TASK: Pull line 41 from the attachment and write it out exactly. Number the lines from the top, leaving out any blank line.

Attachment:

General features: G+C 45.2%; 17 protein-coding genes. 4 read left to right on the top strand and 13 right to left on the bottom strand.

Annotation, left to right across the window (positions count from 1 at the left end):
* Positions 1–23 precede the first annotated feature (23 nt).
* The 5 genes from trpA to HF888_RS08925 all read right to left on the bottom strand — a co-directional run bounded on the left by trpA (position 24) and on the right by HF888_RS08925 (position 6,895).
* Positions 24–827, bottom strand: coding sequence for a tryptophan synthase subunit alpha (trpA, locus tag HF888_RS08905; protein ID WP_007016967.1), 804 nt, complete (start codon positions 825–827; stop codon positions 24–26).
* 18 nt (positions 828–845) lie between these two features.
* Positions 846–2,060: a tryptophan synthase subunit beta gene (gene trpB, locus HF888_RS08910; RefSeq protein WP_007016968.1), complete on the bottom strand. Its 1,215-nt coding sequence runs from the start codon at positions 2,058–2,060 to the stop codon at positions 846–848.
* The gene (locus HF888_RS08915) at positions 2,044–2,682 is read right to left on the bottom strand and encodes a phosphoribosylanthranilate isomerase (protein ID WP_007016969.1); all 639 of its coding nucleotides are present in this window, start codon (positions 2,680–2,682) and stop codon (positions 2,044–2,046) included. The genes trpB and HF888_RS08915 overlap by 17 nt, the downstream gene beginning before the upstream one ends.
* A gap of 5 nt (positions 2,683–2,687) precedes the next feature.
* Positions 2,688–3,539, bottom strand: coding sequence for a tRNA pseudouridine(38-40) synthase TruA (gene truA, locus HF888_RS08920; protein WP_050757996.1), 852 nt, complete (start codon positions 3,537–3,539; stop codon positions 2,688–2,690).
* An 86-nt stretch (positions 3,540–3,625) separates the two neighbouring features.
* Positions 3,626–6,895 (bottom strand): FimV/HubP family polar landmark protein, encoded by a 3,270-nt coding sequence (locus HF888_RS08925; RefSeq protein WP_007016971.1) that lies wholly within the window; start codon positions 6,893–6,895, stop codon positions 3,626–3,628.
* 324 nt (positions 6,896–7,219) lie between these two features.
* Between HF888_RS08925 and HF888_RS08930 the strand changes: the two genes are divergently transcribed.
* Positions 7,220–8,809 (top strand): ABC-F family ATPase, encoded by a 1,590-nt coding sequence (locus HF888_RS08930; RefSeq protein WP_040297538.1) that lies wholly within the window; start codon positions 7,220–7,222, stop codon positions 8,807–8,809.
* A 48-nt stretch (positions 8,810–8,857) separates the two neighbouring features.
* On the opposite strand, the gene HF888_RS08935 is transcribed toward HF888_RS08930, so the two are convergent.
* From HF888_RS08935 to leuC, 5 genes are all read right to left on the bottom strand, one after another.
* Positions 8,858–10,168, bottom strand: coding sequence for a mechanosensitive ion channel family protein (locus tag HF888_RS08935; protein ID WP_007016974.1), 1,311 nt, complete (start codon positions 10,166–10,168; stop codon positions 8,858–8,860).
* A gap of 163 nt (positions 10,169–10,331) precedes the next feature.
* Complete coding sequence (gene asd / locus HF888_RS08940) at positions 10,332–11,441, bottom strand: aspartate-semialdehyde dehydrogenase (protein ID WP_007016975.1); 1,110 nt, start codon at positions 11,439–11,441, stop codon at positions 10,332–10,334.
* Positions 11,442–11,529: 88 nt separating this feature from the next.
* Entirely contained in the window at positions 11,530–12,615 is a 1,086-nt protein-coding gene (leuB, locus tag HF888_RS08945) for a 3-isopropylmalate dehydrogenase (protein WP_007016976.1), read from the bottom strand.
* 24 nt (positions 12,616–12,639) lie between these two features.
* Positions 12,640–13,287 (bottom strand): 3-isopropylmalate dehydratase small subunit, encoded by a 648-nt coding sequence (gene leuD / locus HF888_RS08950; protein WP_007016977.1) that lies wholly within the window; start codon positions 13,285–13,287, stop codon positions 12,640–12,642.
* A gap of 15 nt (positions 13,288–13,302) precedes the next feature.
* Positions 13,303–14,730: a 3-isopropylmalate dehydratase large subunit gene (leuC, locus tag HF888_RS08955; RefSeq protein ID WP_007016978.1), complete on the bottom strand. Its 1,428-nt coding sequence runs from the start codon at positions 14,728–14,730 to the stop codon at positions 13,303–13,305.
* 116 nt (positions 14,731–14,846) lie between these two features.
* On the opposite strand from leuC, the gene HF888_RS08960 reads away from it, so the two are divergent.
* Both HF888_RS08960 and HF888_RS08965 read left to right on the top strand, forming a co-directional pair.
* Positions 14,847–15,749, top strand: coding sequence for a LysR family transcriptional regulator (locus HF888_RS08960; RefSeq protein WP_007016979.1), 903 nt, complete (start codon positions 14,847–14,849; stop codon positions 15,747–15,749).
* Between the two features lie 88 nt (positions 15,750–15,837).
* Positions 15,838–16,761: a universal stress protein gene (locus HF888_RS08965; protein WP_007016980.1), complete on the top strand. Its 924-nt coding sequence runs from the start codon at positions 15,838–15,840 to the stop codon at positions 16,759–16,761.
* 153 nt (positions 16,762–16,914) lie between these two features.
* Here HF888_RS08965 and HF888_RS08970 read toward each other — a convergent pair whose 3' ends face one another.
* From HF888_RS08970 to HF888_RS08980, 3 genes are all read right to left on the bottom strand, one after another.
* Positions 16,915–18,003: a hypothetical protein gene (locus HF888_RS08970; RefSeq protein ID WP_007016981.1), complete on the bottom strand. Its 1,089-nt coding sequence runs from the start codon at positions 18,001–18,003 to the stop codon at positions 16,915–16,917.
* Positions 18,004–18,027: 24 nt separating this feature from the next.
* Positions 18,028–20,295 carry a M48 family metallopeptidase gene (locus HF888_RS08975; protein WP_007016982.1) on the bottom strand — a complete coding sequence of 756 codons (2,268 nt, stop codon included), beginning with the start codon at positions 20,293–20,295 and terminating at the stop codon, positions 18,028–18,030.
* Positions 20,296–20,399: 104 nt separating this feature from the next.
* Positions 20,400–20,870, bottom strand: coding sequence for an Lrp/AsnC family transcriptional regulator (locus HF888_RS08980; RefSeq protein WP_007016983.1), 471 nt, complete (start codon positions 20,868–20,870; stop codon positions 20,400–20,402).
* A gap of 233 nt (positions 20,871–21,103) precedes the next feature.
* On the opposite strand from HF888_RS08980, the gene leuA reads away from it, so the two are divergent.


* Positions 20,400–20,870, bottom strand: coding sequence for an Lrp/AsnC family transcriptional regulator (locus HF888_RS08980; RefSeq protein WP_007016983.1), 471 nt, complete (start codon positions 20,868–20,870; stop codon positions 20,400–20,402).